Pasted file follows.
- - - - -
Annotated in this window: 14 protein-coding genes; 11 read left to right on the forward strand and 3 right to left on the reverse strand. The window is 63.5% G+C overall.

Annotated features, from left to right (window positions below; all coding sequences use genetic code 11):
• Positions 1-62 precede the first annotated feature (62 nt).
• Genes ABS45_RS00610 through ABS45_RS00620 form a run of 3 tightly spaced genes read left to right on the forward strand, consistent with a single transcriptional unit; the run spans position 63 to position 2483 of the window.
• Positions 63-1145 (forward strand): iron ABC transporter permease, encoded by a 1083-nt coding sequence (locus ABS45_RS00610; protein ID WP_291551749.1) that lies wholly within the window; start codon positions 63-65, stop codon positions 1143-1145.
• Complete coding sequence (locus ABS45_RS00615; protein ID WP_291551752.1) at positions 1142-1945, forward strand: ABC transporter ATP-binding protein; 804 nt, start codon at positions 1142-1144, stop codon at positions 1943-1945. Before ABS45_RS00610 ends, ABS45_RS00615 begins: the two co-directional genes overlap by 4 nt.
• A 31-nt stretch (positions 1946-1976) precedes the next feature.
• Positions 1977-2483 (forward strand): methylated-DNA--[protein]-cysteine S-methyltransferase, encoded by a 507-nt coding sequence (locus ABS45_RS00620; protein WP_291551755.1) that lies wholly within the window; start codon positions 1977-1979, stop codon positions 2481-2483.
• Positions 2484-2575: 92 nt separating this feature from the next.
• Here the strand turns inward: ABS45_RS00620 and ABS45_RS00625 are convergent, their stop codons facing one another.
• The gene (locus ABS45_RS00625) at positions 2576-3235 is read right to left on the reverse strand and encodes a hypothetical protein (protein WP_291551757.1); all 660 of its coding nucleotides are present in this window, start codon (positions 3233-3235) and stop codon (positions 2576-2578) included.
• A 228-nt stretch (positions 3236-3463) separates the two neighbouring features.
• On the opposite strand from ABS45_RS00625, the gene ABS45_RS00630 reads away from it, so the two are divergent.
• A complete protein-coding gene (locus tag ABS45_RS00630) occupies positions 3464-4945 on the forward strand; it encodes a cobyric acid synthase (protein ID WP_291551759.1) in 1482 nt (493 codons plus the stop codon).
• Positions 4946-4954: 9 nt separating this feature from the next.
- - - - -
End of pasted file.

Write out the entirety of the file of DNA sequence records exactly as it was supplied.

Annotated in this window: 14 protein-coding genes; 11 read left to right on the forward strand and 3 right to left on the reverse strand. The window is 63.5% G+C overall.

Annotated features, from left to right (window positions below; all coding sequences use genetic code 11):
• Positions 1-62 precede the first annotated feature (62 nt).
• Genes ABS45_RS00610 through ABS45_RS00620 form a run of 3 tightly spaced genes read left to right on the forward strand, consistent with a single transcriptional unit; the run spans position 63 to position 2483 of the window.
• Positions 63-1145 (forward strand): iron ABC transporter permease, encoded by a 1083-nt coding sequence (locus ABS45_RS00610; protein ID WP_291551749.1) that lies wholly within the window; start codon positions 63-65, stop codon positions 1143-1145.
• Complete coding sequence (locus ABS45_RS00615; protein ID WP_291551752.1) at positions 1142-1945, forward strand: ABC transporter ATP-binding protein; 804 nt, start codon at positions 1142-1144, stop codon at positions 1943-1945. Before ABS45_RS00610 ends, ABS45_RS00615 begins: the two co-directional genes overlap by 4 nt.
• A 31-nt stretch (positions 1946-1976) precedes the next feature.
• Positions 1977-2483 (forward strand): methylated-DNA--[protein]-cysteine S-methyltransferase, encoded by a 507-nt coding sequence (locus ABS45_RS00620; protein WP_291551755.1) that lies wholly within the window; start codon positions 1977-1979, stop codon positions 2481-2483.
• Positions 2484-2575: 92 nt separating this feature from the next.
• Here the strand turns inward: ABS45_RS00620 and ABS45_RS00625 are convergent, their stop codons facing one another.
• The gene (locus ABS45_RS00625) at positions 2576-3235 is read right to left on the reverse strand and encodes a hypothetical protein (protein WP_291551757.1); all 660 of its coding nucleotides are present in this window, start codon (positions 3233-3235) and stop codon (positions 2576-2578) included.
• A 228-nt stretch (positions 3236-3463) separates the two neighbouring features.
• On the opposite strand from ABS45_RS00625, the gene ABS45_RS00630 reads away from it, so the two are divergent.
• A complete protein-coding gene (locus tag ABS45_RS00630) occupies positions 3464-4945 on the forward strand; it encodes a cobyric acid synthase (protein ID WP_291551759.1) in 1482 nt (493 codons plus the stop codon).
• Positions 4946-4954: 9 nt separating this feature from the next.